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Mountain News: Hell freezes over for Taos

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TAOS, N.M. – Taos Ski Valley has finally decided to drop the ropes for snowboarders. A memo to employees distributed by Mickey Blake, the ski area president, said the change will occur on March 19.

“I guess hell finally froze over….” said one blogger on the website of the Taos Daily News, where the news was reported.

In the West, the only other major ski area where snowboards remain banned is at Deer Valley.

“For several seasons the debate has been more directed as to ‘when’ rather than ‘if’ snowboarding would be permitted at Taos Ski Valley,” the memo continued.

The Taos Ski Valley website blogsite revealed great enthusiasm. “On behalf of about every tourist-related business in town, I want to thank TSV for lifting the ban,” wrote Marc Coan.

One unidentified grandparent lauded it as a way to renew family inclusiveness. “I am happy to say that once again we can be a ‘snow sport family’ in one area… hurray!”

As well, there was disappointment. More than one writer was sure that Taos Ski Valley founder Ernie Blake, who died in 1989, must be needing Tums.

One writer, while embracing the need for snowboards, called for a skis-only policy for some runs, to retain good moguls.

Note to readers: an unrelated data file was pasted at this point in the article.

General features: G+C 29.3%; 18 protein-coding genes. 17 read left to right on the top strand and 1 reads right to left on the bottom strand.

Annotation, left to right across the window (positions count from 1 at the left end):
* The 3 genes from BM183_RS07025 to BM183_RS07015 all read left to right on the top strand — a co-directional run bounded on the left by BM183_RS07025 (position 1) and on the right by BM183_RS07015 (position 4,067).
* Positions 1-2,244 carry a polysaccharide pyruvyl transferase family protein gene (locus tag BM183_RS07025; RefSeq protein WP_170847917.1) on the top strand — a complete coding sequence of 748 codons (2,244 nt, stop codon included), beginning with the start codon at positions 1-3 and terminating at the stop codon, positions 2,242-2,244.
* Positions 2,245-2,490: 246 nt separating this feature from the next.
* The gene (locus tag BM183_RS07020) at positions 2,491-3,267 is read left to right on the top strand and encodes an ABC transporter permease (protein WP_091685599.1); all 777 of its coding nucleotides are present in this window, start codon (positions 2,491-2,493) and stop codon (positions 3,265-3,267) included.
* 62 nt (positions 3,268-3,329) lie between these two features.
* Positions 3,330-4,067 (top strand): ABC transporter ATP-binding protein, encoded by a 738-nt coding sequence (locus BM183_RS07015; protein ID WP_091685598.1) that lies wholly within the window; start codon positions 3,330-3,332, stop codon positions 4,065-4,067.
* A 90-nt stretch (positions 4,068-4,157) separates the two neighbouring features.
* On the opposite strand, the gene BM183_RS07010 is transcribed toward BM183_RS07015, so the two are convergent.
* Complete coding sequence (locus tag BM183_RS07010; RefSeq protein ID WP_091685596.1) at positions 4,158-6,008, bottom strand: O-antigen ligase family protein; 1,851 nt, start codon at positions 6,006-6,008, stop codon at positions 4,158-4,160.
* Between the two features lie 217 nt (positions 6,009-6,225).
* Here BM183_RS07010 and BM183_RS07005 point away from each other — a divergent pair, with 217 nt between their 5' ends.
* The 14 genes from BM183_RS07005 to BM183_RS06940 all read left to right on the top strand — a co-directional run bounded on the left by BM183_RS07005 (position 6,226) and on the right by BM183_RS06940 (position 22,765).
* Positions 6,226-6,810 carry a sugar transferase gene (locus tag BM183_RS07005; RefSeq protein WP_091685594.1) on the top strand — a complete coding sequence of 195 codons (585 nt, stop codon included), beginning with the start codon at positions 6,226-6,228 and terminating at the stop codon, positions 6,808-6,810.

Still seeking pot of gold

VAIL, Colo. – For most of his life, Earl Eaton has been tromping up mountains, looking for a pot of gold. At age 85, he’s still looking.

It’s not that he hasn’t had success in his own way. Fifty years ago last March, Earl Eaton led Pete Seibert up what is now called Vail Mountain, to show Seibert the expanse of mostly treeless hillsides now called Vail’s Back Bowls.

This was before Interstate 70 was even authorized westward from Denver. While Seibert had trained nearby at Camp Hale, he had never seen those bowls. But the sight of them clinched his decision that this was the place to realize his boyhood dream of creating a big ski area.

Eaton grew up on a ranch about 10 miles west, during a time when the Eagle Valley was a hardscrabble place of mostly too-long winters for decent farming or ranching. Some people worked on the railroad or at the mines.

Things had changed little after World War II, when Eaton and Siebert were both living in Aspen. They probably met at Aspen’s famous Red Onion bar. In time, he learned of Seibert’s life-long quest to someday build his own ski resort. Later, when Seibert was managing Loveland Basin, Eaton confided to Seibert that he might have Seibert’s answer.

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